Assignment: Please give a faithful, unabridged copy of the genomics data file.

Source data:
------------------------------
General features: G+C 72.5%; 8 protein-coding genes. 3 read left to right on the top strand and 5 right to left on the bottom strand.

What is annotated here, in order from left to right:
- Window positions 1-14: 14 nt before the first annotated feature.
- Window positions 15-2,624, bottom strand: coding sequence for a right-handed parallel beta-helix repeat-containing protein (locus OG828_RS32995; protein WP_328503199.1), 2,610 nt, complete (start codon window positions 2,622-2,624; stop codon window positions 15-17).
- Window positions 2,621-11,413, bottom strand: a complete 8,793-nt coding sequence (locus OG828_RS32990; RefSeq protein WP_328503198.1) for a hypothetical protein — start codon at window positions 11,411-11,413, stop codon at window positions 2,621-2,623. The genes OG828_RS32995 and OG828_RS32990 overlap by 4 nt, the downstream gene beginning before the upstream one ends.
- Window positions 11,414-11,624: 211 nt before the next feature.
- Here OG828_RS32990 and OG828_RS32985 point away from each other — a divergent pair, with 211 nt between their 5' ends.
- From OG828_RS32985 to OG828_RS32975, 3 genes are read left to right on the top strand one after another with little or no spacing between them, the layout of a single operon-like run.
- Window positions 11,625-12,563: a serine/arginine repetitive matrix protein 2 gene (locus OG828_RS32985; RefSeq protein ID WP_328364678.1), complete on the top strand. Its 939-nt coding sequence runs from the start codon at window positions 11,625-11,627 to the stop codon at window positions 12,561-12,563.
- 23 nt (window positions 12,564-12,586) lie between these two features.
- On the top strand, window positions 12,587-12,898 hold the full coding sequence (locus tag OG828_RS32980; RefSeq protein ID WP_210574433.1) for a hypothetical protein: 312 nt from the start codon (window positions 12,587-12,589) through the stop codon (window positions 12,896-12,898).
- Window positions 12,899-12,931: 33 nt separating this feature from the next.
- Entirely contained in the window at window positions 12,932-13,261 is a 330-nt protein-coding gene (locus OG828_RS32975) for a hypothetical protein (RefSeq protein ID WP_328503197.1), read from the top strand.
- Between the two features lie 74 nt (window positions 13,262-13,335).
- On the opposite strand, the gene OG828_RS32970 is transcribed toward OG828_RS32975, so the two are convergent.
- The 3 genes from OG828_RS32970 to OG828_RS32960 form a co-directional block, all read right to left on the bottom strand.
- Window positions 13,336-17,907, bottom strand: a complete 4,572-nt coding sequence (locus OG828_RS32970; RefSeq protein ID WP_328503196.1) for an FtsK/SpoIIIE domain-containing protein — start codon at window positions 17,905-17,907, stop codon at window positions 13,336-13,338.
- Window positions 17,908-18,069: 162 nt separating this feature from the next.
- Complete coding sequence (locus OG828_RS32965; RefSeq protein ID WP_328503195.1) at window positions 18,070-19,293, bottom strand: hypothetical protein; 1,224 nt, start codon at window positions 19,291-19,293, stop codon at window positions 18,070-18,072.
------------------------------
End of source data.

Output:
General features: G+C 72.5%; 8 protein-coding genes. 3 read left to right on the top strand and 5 right to left on the bottom strand.

What is annotated here, in order from left to right:
- Window positions 1-14: 14 nt before the first annotated feature.
- Window positions 15-2,624, bottom strand: coding sequence for a right-handed parallel beta-helix repeat-containing protein (locus OG828_RS32995; protein WP_328503199.1), 2,610 nt, complete (start codon window positions 2,622-2,624; stop codon window positions 15-17).
- Window positions 2,621-11,413, bottom strand: a complete 8,793-nt coding sequence (locus OG828_RS32990; RefSeq protein WP_328503198.1) for a hypothetical protein — start codon at window positions 11,411-11,413, stop codon at window positions 2,621-2,623. The genes OG828_RS32995 and OG828_RS32990 overlap by 4 nt, the downstream gene beginning before the upstream one ends.
- Window positions 11,414-11,624: 211 nt before the next feature.
- Here OG828_RS32990 and OG828_RS32985 point away from each other — a divergent pair, with 211 nt between their 5' ends.
- From OG828_RS32985 to OG828_RS32975, 3 genes are read left to right on the top strand one after another with little or no spacing between them, the layout of a single operon-like run.
- Window positions 11,625-12,563: a serine/arginine repetitive matrix protein 2 gene (locus OG828_RS32985; RefSeq protein ID WP_328364678.1), complete on the top strand. Its 939-nt coding sequence runs from the start codon at window positions 11,625-11,627 to the stop codon at window positions 12,561-12,563.
- 23 nt (window positions 12,564-12,586) lie between these two features.
- On the top strand, window positions 12,587-12,898 hold the full coding sequence (locus tag OG828_RS32980; RefSeq protein ID WP_210574433.1) for a hypothetical protein: 312 nt from the start codon (window positions 12,587-12,589) through the stop codon (window positions 12,896-12,898).
- Window positions 12,899-12,931: 33 nt separating this feature from the next.
- Entirely contained in the window at window positions 12,932-13,261 is a 330-nt protein-coding gene (locus OG828_RS32975) for a hypothetical protein (RefSeq protein ID WP_328503197.1), read from the top strand.
- Between the two features lie 74 nt (window positions 13,262-13,335).
- On the opposite strand, the gene OG828_RS32970 is transcribed toward OG828_RS32975, so the two are convergent.
- The 3 genes from OG828_RS32970 to OG828_RS32960 form a co-directional block, all read right to left on the bottom strand.
- Window positions 13,336-17,907, bottom strand: a complete 4,572-nt coding sequence (locus OG828_RS32970; RefSeq protein ID WP_328503196.1) for an FtsK/SpoIIIE domain-containing protein — start codon at window positions 17,905-17,907, stop codon at window positions 13,336-13,338.
- Window positions 17,908-18,069: 162 nt separating this feature from the next.
- Complete coding sequence (locus OG828_RS32965; RefSeq protein ID WP_328503195.1) at window positions 18,070-19,293, bottom strand: hypothetical protein; 1,224 nt, start codon at window positions 19,291-19,293, stop codon at window positions 18,070-18,072.